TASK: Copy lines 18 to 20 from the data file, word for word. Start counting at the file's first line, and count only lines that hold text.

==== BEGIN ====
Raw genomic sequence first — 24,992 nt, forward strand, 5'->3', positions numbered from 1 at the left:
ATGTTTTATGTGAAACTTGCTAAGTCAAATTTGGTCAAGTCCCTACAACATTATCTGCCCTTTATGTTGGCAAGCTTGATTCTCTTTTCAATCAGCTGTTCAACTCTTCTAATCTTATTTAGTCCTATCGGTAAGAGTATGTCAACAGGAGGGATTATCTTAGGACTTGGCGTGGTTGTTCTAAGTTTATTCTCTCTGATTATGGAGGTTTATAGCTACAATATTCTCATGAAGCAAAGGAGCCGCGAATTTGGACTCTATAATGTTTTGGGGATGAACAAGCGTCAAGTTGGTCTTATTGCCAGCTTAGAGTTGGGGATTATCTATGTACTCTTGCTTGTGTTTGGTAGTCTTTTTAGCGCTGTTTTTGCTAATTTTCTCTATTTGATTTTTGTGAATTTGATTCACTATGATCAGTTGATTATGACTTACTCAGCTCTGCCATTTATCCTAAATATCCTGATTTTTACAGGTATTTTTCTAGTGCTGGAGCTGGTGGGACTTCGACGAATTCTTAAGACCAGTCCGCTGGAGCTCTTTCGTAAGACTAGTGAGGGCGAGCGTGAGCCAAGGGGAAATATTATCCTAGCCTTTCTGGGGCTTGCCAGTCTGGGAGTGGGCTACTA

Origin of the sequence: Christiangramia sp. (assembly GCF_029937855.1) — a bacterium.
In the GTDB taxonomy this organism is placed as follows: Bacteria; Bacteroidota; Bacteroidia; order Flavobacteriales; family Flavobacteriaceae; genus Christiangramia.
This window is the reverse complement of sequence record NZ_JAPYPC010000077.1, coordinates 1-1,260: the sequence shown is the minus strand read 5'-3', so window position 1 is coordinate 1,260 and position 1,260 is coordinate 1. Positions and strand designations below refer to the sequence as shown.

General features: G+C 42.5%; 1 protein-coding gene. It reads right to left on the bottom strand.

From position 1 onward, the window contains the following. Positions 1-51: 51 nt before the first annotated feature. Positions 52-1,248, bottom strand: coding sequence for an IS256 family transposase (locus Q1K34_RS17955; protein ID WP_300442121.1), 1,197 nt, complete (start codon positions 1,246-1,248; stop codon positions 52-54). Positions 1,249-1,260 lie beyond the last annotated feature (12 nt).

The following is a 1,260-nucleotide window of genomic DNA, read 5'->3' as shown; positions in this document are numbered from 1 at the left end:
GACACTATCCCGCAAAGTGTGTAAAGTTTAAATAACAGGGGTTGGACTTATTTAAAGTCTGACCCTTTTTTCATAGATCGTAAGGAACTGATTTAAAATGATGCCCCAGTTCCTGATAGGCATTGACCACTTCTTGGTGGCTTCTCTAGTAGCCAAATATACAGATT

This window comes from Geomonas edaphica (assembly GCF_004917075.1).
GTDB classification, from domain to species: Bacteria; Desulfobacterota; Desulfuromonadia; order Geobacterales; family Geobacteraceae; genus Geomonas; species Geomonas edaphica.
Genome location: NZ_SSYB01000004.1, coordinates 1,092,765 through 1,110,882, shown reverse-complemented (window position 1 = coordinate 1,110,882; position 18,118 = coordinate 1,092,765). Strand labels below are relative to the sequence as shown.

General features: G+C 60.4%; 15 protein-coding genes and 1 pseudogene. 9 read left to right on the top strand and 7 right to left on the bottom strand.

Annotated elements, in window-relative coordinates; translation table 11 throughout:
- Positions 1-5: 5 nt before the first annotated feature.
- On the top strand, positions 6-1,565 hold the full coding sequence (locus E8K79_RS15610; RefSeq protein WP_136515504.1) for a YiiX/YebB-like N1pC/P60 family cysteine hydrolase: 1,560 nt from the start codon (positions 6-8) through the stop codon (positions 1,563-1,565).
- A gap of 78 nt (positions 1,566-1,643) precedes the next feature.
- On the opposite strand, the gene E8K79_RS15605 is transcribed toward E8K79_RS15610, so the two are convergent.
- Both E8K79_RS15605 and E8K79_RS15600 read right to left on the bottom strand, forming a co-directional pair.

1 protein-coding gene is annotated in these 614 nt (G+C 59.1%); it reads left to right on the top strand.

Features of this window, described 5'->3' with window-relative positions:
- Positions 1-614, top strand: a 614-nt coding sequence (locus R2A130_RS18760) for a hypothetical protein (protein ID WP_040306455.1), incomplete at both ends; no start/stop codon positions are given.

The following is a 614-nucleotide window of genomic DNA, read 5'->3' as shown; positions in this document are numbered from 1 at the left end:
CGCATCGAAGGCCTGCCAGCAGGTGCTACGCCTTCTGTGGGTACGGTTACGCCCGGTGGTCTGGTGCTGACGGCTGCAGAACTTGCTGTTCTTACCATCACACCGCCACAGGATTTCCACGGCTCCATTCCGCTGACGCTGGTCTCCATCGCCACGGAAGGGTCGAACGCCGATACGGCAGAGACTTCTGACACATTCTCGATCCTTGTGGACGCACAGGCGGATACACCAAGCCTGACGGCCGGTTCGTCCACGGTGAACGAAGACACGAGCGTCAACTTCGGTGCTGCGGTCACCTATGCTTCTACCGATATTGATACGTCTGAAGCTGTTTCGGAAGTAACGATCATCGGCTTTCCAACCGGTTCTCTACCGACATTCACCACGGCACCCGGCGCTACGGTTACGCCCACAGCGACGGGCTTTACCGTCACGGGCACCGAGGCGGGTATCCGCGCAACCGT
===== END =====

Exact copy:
- On the opposite strand, the gene E8K79_RS15605 is transcribed toward E8K79_RS15610, so the two are convergent.
- Both E8K79_RS15605 and E8K79_RS15600 read right to left on the bottom strand, forming a co-directional pair.

1 protein-coding gene is annotated in these 614 nt (G+C 59.1%); it reads left to right on the top strand.